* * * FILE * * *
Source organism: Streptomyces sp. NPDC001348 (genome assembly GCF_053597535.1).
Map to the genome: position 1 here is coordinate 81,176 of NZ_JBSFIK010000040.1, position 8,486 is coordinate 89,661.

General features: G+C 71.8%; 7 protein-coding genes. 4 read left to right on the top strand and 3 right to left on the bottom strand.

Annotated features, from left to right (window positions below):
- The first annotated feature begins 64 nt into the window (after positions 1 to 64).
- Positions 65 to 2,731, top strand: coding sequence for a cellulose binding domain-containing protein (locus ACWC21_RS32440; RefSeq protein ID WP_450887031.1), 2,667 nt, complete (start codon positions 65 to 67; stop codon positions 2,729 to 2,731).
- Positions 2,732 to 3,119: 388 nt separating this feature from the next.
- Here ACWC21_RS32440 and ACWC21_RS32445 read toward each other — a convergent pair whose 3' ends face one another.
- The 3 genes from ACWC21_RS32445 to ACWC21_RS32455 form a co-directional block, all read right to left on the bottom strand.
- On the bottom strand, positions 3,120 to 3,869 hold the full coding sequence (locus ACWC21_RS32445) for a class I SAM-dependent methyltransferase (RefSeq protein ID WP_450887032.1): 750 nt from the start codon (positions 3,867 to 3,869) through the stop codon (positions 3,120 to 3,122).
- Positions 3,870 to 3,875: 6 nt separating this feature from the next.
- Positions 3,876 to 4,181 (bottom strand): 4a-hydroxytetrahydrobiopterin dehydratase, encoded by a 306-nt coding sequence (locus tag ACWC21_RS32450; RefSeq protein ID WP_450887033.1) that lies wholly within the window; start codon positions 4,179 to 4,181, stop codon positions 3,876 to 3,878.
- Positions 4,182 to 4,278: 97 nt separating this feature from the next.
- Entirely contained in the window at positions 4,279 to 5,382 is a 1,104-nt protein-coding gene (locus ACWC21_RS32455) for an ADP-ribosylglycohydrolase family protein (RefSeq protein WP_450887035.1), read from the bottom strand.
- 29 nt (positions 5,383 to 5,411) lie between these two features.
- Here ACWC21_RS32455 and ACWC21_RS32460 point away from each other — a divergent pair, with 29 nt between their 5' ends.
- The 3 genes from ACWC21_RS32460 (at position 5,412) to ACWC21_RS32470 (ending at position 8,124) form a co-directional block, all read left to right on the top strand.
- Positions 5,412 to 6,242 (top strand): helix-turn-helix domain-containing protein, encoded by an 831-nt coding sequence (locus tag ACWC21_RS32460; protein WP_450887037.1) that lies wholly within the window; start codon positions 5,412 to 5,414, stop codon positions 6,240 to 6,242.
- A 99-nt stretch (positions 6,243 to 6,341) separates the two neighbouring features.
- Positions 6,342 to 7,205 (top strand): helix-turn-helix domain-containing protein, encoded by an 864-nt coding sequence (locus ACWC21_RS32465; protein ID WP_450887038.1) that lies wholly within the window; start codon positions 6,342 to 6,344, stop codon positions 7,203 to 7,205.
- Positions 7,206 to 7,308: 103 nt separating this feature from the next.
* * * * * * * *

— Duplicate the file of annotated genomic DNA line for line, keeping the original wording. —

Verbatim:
Source organism: Streptomyces sp. NPDC001348 (genome assembly GCF_053597535.1).
Map to the genome: position 1 here is coordinate 81,176 of NZ_JBSFIK010000040.1, position 8,486 is coordinate 89,661.

General features: G+C 71.8%; 7 protein-coding genes. 4 read left to right on the top strand and 3 right to left on the bottom strand.

Annotated features, from left to right (window positions below):
- The first annotated feature begins 64 nt into the window (after positions 1 to 64).
- Positions 65 to 2,731, top strand: coding sequence for a cellulose binding domain-containing protein (locus ACWC21_RS32440; RefSeq protein ID WP_450887031.1), 2,667 nt, complete (start codon positions 65 to 67; stop codon positions 2,729 to 2,731).
- Positions 2,732 to 3,119: 388 nt separating this feature from the next.
- Here ACWC21_RS32440 and ACWC21_RS32445 read toward each other — a convergent pair whose 3' ends face one another.
- The 3 genes from ACWC21_RS32445 to ACWC21_RS32455 form a co-directional block, all read right to left on the bottom strand.
- On the bottom strand, positions 3,120 to 3,869 hold the full coding sequence (locus ACWC21_RS32445) for a class I SAM-dependent methyltransferase (RefSeq protein ID WP_450887032.1): 750 nt from the start codon (positions 3,867 to 3,869) through the stop codon (positions 3,120 to 3,122).
- Positions 3,870 to 3,875: 6 nt separating this feature from the next.
- Positions 3,876 to 4,181 (bottom strand): 4a-hydroxytetrahydrobiopterin dehydratase, encoded by a 306-nt coding sequence (locus tag ACWC21_RS32450; RefSeq protein ID WP_450887033.1) that lies wholly within the window; start codon positions 4,179 to 4,181, stop codon positions 3,876 to 3,878.
- Positions 4,182 to 4,278: 97 nt separating this feature from the next.
- Entirely contained in the window at positions 4,279 to 5,382 is a 1,104-nt protein-coding gene (locus ACWC21_RS32455) for an ADP-ribosylglycohydrolase family protein (RefSeq protein WP_450887035.1), read from the bottom strand.
- 29 nt (positions 5,383 to 5,411) lie between these two features.
- Here ACWC21_RS32455 and ACWC21_RS32460 point away from each other — a divergent pair, with 29 nt between their 5' ends.
- The 3 genes from ACWC21_RS32460 (at position 5,412) to ACWC21_RS32470 (ending at position 8,124) form a co-directional block, all read left to right on the top strand.
- Positions 5,412 to 6,242 (top strand): helix-turn-helix domain-containing protein, encoded by an 831-nt coding sequence (locus tag ACWC21_RS32460; protein WP_450887037.1) that lies wholly within the window; start codon positions 5,412 to 5,414, stop codon positions 6,240 to 6,242.
- A 99-nt stretch (positions 6,243 to 6,341) separates the two neighbouring features.
- Positions 6,342 to 7,205 (top strand): helix-turn-helix domain-containing protein, encoded by an 864-nt coding sequence (locus ACWC21_RS32465; protein ID WP_450887038.1) that lies wholly within the window; start codon positions 6,342 to 6,344, stop codon positions 7,203 to 7,205.
- Positions 7,206 to 7,308: 103 nt separating this feature from the next.